Grace

Den_breejen_2011 Posted by Aart and Geesje den Breejen on Thu, 03 May 2012 | 0 comments | Bookmark: digg this Post this to del.icio.us Post this to Facebook

It was at a wedding at St Philips, a small parish church in Arua, when I got a phone call from home telling me that my mum had said it was time to return to the Netherlands. Flight arrangements were made immediately and two weeks later she left her life on earth. That was in 2008.

Yesterday, I was again at St Philips, this time for a service to give thanks for the life of Sister Grace. Her heavenly Father had called her home too.

The church was full – Sister Grace was a senior nurse at the local hospital and was well respected. She meant a lot for people around her and especially for mothers with HIV/AIDS. Her life was a testimony of her relationship with Jesus Christ and now a comfort for those who mourned her loss but shared her faith.

The burial was today in the village. It took the whole day. The hospital had arranged for transport to go the funeral site. Women sang hymns during the bus ride to get there. There are so many funerals here in Arua that you hear it all the time: pick-ups, lorries full of people singing on their way to a funeral, and one does not give it much thought. This time it felt different being one of them and I could sense the comfort of singing together.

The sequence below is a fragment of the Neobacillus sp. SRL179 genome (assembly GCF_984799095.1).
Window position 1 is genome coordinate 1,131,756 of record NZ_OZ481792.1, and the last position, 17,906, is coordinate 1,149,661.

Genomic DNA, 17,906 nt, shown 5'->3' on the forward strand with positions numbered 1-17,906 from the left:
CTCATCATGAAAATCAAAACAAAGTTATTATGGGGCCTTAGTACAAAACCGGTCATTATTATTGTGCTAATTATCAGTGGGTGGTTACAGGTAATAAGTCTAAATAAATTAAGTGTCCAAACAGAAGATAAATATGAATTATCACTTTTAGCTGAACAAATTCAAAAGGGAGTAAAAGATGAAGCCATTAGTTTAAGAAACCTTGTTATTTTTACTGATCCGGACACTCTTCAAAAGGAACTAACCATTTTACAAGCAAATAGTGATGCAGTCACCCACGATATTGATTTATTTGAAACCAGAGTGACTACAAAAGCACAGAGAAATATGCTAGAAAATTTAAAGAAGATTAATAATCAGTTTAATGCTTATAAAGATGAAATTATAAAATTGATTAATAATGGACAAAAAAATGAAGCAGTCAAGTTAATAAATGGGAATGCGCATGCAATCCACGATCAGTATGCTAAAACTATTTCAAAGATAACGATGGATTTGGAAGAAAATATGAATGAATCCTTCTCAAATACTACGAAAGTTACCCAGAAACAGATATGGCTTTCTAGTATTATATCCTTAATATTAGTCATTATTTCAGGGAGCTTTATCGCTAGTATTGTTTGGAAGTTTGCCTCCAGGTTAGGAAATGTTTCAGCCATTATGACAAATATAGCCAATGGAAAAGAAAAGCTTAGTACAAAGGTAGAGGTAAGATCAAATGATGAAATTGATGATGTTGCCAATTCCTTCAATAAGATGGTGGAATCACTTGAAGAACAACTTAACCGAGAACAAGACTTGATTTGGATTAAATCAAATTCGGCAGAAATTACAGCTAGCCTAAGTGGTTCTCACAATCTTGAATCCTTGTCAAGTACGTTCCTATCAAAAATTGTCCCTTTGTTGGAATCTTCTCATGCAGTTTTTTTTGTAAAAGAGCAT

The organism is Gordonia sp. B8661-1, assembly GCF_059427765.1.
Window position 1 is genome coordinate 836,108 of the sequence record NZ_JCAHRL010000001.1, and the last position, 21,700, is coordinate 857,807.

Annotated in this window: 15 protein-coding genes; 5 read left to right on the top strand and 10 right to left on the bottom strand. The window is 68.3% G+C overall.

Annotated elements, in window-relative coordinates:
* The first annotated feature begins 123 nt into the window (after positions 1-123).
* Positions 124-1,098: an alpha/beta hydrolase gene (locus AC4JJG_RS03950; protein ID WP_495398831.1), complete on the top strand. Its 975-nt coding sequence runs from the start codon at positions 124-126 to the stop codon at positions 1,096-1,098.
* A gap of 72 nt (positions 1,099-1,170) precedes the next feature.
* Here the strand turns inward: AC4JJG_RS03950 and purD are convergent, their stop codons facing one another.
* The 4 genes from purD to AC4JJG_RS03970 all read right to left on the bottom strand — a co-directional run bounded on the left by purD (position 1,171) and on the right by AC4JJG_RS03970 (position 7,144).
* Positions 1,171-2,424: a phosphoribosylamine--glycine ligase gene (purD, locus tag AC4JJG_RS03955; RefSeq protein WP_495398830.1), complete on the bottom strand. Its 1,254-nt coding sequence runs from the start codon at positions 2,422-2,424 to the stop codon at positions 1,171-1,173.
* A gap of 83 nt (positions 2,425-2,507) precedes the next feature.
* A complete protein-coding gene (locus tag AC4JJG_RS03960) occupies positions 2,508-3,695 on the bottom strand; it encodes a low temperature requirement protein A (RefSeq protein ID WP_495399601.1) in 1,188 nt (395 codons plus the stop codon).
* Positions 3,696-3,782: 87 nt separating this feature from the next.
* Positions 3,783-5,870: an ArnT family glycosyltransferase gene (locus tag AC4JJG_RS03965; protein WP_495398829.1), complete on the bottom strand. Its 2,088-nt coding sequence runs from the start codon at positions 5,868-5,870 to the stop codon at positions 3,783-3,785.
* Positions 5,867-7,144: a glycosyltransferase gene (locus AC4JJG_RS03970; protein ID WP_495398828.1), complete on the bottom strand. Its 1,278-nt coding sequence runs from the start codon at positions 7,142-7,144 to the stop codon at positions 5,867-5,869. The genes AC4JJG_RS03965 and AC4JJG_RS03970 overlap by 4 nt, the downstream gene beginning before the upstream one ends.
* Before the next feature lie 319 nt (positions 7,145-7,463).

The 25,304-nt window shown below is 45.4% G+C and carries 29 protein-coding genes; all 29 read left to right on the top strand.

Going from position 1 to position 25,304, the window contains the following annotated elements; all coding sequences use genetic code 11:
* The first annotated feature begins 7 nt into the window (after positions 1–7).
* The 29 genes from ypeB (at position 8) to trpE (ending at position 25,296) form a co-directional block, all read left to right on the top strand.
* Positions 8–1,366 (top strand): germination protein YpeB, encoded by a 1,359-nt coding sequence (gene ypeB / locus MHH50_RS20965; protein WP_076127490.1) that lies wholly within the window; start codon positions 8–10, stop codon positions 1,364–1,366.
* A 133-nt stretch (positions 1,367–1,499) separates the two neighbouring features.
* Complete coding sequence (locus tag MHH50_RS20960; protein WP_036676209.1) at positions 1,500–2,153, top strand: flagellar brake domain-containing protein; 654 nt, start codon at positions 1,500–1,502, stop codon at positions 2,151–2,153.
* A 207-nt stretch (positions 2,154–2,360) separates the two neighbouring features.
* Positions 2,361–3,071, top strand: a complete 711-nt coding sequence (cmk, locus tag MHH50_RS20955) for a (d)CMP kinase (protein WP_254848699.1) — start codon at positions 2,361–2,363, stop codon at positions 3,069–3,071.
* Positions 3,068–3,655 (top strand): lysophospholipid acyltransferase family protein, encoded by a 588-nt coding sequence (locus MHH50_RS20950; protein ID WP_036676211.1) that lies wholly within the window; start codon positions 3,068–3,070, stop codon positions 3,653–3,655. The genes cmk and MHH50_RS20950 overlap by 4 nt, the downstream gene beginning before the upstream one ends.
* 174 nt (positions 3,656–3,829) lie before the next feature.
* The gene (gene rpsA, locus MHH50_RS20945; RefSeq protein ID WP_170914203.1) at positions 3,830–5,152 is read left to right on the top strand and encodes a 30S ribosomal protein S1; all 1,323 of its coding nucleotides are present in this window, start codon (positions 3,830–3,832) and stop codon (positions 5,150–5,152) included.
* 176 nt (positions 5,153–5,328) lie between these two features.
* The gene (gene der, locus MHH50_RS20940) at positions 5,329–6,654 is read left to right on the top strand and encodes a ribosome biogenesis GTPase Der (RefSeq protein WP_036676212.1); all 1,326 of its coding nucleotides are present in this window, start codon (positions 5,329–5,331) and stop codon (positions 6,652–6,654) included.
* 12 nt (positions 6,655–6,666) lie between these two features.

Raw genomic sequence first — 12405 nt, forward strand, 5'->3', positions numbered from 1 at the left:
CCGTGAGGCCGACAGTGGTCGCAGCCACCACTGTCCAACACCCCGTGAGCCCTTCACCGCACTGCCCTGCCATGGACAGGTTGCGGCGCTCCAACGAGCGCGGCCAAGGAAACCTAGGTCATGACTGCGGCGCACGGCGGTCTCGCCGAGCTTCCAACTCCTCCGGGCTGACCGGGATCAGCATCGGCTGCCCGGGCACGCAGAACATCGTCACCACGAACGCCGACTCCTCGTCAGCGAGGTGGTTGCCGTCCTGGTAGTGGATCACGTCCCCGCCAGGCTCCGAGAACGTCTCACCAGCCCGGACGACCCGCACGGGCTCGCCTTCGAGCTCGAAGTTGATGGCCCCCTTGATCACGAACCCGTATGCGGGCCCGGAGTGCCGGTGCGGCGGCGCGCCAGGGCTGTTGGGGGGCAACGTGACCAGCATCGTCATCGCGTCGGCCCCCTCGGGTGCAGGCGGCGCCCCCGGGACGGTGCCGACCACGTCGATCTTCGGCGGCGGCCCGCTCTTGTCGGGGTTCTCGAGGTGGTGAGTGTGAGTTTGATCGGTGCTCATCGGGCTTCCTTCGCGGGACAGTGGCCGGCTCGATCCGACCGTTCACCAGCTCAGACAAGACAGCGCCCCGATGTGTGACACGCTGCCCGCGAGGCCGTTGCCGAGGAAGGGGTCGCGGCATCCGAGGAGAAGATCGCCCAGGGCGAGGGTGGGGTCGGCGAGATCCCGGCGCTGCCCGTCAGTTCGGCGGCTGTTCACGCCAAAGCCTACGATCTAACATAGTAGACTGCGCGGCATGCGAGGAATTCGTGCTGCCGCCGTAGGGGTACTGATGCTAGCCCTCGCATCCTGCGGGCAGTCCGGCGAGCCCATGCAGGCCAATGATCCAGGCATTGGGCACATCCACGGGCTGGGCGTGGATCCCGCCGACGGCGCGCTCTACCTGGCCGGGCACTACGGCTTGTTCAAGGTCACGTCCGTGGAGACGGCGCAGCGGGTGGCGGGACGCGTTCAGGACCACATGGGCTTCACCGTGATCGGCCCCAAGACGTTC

At arrival the waiting started. Plenty of time to think. The bus went to and fro to get everyone gathered and finally the service started.

During the ceremony I recognised so many familiar faces; hospital staff, clergy, children of Sister Grace, her oldest sister. Memories were flooding back, from the time that Sister Grace was still undergoing chemotherapy in Kampala (something she did not take for granted as most Ugandans will not be able to afford the costs). Sister Grace was then telling about her childhood, her family, her training and work as a nurse, hardship and blessings. She shared her faith and we had a very special time when also her oldest sister joined in for prayer. By then she still had the hope of spending some more time with her loved ones here but realised that the end could be very hard. Bringing it all before the Lord in prayer was a tremendous comfort for all three of us. It still is.

Many mothers from the project, attending the funeral, were sobbing their hearts out. Sister Grace would come to the hospital every day, whether she was on duty or not, to see to the HIV mothers that delivered that day or night. To give the new born babies all the chances she could give, to prevent transmission of HIV from mother to child. Her life with us has not been a lost life. So many people shared that Sister Grace has been a shining example of God’s love for the world. Her service here on earth has ended and she is called Home.

It made me realise once more that whatever we can now do in Christ’s name has value for ever.

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